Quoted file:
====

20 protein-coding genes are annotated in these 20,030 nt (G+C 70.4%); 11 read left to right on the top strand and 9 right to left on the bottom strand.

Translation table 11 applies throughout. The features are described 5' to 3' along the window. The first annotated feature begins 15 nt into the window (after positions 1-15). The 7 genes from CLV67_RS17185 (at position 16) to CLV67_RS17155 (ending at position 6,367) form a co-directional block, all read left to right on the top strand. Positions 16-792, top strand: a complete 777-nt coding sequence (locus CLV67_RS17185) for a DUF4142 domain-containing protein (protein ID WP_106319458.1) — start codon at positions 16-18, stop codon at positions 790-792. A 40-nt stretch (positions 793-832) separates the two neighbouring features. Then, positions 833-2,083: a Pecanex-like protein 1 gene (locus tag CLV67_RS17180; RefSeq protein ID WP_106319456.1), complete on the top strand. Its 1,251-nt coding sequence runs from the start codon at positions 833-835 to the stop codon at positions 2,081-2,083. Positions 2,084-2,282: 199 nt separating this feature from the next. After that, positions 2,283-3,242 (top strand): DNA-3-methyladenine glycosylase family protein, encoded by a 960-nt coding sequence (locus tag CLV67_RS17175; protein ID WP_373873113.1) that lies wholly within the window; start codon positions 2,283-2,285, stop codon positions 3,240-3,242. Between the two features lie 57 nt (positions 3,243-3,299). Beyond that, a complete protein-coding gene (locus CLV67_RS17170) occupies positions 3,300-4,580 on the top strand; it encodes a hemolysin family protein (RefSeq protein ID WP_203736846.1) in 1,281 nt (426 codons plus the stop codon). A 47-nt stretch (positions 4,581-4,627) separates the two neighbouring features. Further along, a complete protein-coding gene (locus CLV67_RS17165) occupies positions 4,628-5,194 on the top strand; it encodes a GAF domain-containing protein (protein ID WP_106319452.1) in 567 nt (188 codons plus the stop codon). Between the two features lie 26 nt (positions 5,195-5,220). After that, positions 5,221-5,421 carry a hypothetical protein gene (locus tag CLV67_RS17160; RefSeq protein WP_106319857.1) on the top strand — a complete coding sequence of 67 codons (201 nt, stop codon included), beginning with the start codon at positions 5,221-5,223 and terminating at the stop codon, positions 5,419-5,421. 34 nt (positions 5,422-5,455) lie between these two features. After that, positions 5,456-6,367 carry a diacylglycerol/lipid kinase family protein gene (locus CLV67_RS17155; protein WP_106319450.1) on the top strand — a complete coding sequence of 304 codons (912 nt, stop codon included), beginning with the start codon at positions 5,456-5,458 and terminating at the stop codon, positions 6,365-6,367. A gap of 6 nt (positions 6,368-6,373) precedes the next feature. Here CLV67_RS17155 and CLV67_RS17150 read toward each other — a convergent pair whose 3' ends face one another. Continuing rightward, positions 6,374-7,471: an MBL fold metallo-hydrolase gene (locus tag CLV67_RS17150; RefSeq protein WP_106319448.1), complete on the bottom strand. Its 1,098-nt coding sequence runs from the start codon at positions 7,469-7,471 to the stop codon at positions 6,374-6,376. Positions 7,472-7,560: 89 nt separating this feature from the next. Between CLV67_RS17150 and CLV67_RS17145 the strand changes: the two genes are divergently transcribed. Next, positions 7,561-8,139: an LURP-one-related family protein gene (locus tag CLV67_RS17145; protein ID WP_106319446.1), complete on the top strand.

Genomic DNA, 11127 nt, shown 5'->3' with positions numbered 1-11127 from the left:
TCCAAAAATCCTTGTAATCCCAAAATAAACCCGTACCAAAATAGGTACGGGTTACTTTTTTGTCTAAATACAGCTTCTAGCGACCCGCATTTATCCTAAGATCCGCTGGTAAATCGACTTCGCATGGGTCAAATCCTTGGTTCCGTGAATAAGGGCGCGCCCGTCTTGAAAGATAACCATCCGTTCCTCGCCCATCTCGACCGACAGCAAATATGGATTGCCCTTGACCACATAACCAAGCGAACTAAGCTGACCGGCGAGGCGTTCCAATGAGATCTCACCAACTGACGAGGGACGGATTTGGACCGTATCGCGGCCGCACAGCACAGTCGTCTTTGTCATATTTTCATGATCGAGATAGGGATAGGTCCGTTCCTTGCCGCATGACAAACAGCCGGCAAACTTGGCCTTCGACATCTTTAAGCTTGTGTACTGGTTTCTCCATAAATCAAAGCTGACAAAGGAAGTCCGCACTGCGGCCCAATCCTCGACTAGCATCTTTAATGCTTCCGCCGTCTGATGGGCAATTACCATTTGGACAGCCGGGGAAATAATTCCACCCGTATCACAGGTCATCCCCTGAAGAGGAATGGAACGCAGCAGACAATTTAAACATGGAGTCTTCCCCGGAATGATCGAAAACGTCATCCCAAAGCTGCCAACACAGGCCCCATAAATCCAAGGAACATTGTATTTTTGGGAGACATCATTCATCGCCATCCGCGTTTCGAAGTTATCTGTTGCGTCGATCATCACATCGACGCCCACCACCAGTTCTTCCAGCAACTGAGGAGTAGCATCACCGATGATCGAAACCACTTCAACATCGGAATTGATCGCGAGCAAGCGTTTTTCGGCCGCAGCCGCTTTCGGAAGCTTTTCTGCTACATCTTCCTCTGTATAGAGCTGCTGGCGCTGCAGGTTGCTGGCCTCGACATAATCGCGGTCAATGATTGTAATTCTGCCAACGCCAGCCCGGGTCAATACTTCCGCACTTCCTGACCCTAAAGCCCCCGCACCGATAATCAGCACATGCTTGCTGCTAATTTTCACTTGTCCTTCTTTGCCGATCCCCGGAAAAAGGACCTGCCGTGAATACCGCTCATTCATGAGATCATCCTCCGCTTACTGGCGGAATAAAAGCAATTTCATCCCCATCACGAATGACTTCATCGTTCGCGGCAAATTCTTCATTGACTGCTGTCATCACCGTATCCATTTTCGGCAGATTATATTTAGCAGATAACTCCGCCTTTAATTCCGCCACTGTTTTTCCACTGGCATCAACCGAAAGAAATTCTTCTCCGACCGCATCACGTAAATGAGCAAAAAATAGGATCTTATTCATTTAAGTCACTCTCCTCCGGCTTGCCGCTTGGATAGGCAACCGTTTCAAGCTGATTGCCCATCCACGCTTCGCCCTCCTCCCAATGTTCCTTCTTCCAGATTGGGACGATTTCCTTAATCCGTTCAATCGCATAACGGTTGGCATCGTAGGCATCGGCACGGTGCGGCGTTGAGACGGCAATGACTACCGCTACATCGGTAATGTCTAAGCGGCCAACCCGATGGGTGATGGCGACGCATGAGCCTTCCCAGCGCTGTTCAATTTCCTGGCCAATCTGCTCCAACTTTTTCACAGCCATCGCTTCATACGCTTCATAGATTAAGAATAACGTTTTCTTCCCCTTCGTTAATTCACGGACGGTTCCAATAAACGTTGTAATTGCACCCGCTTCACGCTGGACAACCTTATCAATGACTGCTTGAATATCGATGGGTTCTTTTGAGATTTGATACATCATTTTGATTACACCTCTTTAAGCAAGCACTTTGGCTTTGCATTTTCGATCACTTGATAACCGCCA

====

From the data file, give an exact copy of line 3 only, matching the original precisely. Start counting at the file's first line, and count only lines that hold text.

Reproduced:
Genomic DNA, 11127 nt, shown 5'->3' with positions numbered 1-11127 from the left: